The island, with its population of approximately 270, is one of the only residential islands in the Hawkesbury River. An eclectic and passionate community keeps afloat an impressive infrastructure that includes a cafe, shop, licensed bowling club, fire brigade, postal service and even a historical society. Steeped in ancient and early white-Australian history, its 29 hectares are comprised of either Crown land or national park. And while this landscape might be dense and dramatic, care and creative thinking wheelbarrows are parked up at the wharf for residents to share in lieu of cars make it an incredibly welcoming and quirky destination.
A daily ferry service aboard The Sun ships residents and visitors alike from the wharf at Brooklyn, just off Hawkesbury River station. It’s easily accessible by car via the F3 freeway, or by train: a slightly longer option but one that leaves you free from the hassle of finding a park in the Hawkesbury River Marina’s limited allotment. Have some spare change for the ferry – your Opal card won’t cut it out here – and climb aboard for the gentle bob down the river.
You’ll see the cafe and shop to your right as you land on the island, occupying a prime spot overlooking the river. The terrace is sunny and shady in perfect balance, and if you arrive by 11am on the weekend you’ll find the breakfast barbeque fired up. Inside sits a light-filled tearoom and a shop selling newspapers, essentials and creature comforts to the islanders. It also displays a selection of artworks, ceramics and jewellery made by people in the Hawkesbury region.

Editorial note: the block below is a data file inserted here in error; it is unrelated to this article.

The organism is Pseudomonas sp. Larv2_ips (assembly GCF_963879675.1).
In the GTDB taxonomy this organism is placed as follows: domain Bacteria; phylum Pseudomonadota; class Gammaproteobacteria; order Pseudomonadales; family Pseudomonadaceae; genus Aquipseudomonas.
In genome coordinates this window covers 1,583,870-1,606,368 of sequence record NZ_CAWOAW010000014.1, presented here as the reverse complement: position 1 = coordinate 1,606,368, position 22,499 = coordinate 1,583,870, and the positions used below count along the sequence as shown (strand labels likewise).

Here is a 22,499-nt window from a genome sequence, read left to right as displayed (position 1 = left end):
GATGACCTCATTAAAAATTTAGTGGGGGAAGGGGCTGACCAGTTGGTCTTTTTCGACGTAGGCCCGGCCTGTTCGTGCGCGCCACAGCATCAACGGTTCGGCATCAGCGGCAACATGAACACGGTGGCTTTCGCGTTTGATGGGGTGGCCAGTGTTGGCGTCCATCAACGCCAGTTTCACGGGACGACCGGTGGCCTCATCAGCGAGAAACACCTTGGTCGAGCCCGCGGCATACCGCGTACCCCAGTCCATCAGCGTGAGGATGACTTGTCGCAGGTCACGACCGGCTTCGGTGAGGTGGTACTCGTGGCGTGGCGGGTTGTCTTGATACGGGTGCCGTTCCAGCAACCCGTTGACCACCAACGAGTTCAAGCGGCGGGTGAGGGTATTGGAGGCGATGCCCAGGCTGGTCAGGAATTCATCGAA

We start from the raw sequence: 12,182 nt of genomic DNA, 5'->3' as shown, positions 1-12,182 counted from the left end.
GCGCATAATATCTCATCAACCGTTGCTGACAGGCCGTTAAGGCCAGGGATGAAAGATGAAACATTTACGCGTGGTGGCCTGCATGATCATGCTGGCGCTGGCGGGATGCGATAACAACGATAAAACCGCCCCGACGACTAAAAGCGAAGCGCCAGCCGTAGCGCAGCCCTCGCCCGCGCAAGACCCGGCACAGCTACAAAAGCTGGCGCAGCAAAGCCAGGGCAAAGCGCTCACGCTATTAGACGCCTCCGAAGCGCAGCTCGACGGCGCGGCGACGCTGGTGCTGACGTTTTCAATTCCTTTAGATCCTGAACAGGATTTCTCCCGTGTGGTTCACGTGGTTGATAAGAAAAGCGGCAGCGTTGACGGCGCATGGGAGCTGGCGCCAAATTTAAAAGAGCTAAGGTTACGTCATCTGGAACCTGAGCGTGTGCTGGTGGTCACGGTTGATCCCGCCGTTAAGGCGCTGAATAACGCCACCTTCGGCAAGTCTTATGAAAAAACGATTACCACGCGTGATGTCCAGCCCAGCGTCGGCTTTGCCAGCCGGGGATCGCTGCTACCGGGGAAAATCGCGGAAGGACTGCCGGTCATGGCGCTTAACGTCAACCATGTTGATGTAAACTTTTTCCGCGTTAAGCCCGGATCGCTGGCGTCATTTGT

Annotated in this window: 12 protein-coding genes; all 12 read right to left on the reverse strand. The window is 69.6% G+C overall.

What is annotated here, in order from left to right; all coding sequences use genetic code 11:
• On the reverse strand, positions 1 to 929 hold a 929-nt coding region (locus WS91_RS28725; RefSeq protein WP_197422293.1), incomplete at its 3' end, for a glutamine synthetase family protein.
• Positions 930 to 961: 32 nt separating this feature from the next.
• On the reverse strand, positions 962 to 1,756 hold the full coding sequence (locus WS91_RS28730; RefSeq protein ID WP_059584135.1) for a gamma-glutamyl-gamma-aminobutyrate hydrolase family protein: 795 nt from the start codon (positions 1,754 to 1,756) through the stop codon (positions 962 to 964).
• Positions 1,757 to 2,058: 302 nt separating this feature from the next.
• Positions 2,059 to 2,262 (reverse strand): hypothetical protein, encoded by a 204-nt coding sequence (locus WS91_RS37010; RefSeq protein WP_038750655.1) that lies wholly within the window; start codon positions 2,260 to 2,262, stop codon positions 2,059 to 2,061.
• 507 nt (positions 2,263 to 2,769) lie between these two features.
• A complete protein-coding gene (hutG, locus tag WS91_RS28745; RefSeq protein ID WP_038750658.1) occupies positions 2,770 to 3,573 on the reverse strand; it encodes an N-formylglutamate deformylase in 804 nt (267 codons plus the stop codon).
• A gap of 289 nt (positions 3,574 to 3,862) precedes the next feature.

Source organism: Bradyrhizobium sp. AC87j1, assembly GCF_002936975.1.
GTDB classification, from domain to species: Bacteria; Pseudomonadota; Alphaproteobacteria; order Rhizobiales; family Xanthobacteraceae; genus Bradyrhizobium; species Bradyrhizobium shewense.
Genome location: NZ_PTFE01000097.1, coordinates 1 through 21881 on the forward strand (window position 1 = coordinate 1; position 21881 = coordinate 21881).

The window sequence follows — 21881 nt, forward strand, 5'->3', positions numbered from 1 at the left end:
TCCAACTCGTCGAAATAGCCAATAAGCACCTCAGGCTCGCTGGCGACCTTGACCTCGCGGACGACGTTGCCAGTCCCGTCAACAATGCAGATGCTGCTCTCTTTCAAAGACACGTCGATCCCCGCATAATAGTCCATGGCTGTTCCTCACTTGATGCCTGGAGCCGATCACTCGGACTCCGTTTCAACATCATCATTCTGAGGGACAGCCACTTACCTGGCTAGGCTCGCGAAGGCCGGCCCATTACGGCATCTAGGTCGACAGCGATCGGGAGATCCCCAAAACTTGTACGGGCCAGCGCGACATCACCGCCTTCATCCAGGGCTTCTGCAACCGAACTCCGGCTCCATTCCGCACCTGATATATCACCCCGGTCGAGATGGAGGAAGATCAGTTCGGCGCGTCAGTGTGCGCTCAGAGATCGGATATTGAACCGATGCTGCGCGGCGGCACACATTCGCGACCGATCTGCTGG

“We have a lot of artists and writers living here,” says owner Fiona Mullen – herself a resident for more than 20 years. “So every month we try to have a changeover of different artists exhibiting and selling.” Artistic inflections are in play across the island. As if responding to the vibrant diversity of its ecosystem, individuals add their own brushstrokes: carving house signs by hand, adorning signposts with colourful knitting and decorating defunct boats with Tibetan prayer flags.
You can see all this via two walks that wind round the island “It’s impossible to get lost” Mullen assures. With the cafe as your base, it’s a short stroll through the island’s more populous area to Bradley’s Beach, a safe, shallow and picturesque swimming spot. Loop back around past the bowling club – you can stop for a beer and some barefoot bowls if you like – and join the aptly named Riverview Avenue, which circles the rest of the island. Here you’ll see the grand Hawkesbury River Railway Bridge; the original construction of which took place on this very soil. Or make your way up to the nature reserve, where Aboriginal rock carvings suggest that for at least 30,000 years, the island was a gathering place for speakers of the Kuring-gai language.
You can see the sights and soak up the flavour of Dangar Island in three hours, but it would be easy to while away many more. Holiday rental and guesthouse accommodation on stayz.com.au is available for those who want to stay overnight.
Come home time, catch the ferry back to Brooklyn and if you have time to spare, grab some fresh oysters at the Hawkesbury River Marina and look back across the river at Dangar. For such a dark wedge of land, you’d never have known it contained so much colour.